Many Hong Kong Philharmonic concerts in the 2011-2012 season have descriptions attached to them. The one for Friday was “Story Time.” The stories of the first and last works on the programme, Ravel’s Mother Goose Suite and Scheherazade by Rimsky-Korsakov were clear enough; though that of the Mozart Piano Concerto no. 9 in E flat, K271, was a little more obscure.

Robert Spano, © Andrew Eccles
Robert Spano,
© Andrew Eccles

Among the many qualities of the Mother Goose Suite by Maurice Ravel, what fascinates me most is its fluidity. The generous use of legato seems to carry the listener along in a gently lolling motion, like a boat ride in a lake. There is enough action for the music to be interesting, but not too much for there to be a sense of hurly-burly.

Under the delicate touch of guest conductor Robert Spano, the ride with the Hong Kong Philharmonic was relaxed and entrancing. The opening “Pavane de la Belle au bois dormant” (“Pavane of the Sleeping Beauty”), placid and unassuming, was barely audible. The solo oboe introduced the protagonist in “Petit Poucet” (“Tom Thumb”) dropping bread crumbs to find his way back, as noisy birds played by the woodwinds pecked them up. The racket in “Laideronnette, Impératrice des Pagodes” (“Laideronnette, Empress of the Pagodas”) portrayed the Oriental Princess taking a bath with the help of tactless porcelain figurines – a somewhat grotesque picture.

Concertmaster Igor Yuzefovich excelled in “Les entretiens de la Belle et de la Bête” (“Conversations of Beauty and the Beast”), his tone refined and elegant in a duet with the harp. The final movement, a walk in “Le Jardin féerique” (“The Fairy Garden”), was a poignant reminder of the ethereal innocence of childhood.

Mozart’s Piano Concerto no. 9 in E flat, “Jeunehomme” occupies an important position in the canon. The solo piano enters in the second measure: a device that would not appear again until Beethoven’s fourth concerto. The role of the soloist is also elevated in this movement, to a point where it engages in proper dialogue with the orchestra as an equal.

The name given to this work by a couple of French scholars was shrouded in mystery for over a century, before musicologist Michael Lorenz declared in 2003 that the proper name should be “Jenamy”, the married name of the daughter of Mozart’s friend Jean George Noverre. Apparently, Mozart had been impressed enough by her piano skills to dedicate the concerto to her.

The soloist on Friday, young pianist Hong Xu, showed considerable promise initially. Unhurried and balanced in the first movement, he looked as if he was mouthing the phrases in a trance, a reminder of Mitsuko Uchida. His interaction with the orchestra was steadfast, but not overly assertive. It’s a pity that he faltered a little in the cadenza, spoiling what would otherwise have been a perfect movement. He seemed to have lost confidence thereafter, lacking depth in the highly expressive Andantino, and failing to highlight the unusual insertion of the slow minuet in the final movement.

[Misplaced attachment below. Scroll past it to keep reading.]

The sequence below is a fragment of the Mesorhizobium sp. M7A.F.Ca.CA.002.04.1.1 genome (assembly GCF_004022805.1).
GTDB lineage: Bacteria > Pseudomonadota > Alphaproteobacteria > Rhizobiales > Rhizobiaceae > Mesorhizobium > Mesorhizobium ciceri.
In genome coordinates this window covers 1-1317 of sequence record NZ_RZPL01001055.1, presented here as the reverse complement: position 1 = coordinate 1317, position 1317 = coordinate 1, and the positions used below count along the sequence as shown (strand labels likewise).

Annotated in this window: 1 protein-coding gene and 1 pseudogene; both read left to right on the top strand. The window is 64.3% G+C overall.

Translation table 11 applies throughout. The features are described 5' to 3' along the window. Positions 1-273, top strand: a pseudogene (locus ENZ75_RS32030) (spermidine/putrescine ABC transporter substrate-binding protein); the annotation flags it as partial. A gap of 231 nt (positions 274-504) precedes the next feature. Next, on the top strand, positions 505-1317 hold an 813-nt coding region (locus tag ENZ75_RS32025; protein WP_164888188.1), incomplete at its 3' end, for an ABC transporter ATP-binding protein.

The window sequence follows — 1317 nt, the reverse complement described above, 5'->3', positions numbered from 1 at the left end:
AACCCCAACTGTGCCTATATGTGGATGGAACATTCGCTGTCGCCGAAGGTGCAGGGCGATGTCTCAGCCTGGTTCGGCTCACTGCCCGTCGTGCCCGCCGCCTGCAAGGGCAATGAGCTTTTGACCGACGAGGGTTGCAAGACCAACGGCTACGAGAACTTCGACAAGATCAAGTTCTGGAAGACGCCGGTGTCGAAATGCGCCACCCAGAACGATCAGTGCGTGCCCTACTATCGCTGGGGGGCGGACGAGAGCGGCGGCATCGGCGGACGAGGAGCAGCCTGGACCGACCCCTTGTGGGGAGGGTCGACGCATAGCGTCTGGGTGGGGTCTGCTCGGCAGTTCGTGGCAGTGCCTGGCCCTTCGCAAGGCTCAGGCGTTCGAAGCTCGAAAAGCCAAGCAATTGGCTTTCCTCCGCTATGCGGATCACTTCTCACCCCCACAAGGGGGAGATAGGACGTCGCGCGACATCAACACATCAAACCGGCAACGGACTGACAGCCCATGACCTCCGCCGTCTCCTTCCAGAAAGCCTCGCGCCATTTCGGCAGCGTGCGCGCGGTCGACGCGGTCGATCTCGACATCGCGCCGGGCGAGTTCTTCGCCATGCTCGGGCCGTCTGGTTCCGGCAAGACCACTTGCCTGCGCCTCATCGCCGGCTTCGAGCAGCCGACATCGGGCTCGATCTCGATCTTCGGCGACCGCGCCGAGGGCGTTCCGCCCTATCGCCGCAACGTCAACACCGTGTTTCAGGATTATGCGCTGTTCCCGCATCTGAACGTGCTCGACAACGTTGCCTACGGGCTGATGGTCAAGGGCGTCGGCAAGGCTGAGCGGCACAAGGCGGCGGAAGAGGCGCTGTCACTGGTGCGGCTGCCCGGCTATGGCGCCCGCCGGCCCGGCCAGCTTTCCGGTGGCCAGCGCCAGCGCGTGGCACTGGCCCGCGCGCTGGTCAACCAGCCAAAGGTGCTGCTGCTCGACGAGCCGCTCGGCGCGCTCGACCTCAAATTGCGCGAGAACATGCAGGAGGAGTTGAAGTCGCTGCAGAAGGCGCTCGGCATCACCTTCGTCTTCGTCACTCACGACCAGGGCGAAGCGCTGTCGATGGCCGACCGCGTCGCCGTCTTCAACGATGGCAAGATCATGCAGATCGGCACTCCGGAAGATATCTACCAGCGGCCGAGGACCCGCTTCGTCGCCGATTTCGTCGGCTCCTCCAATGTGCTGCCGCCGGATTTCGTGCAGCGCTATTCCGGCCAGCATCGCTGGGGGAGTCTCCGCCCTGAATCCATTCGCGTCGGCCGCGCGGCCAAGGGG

The story of Rimsky-Korsakov’s Scheherazade, about a cuckolded sultan who resorts to daily execution of a woman he has just slept with, is quite brutal; but like the tales that Scheherazade weaves to escape execution, the music is colourful, dramatic and even good-humoured at times. Mr. Igor Yuzefovich again shone in solo passages depicting Scheherazade often described as “sinuous.” His supple treatment, together with the harp arpeggios, brought out all the nuances Rimsky-Korsakov would have intended for his heroine.

In the meantime, the orchestra wound its way through a variety of dramatic musical turns in the first movement, from the burly lower strings characterising the Sultan, to various figurations simulating the undulating waves of the ocean Sinbad navigates and his strange encounters. The exotic Arabian themes were teased out meticulously, as if peeling an onion, in the second movement, the “Kalender Prince.” The winding melody in the third movement, “The Young Prince and Princess,” was tender and plaintive at times. The last movement, “Festival of Baghdad,” brought the action to a climactic crescendo in breakneck speed, as the solo violin emerged with Scheherazade escaping the fate of death.

In this “Story Time” concert, Robert Spano and the Hong Kong Philharmonic had the children in the audience raving. They were the best judges of the concert.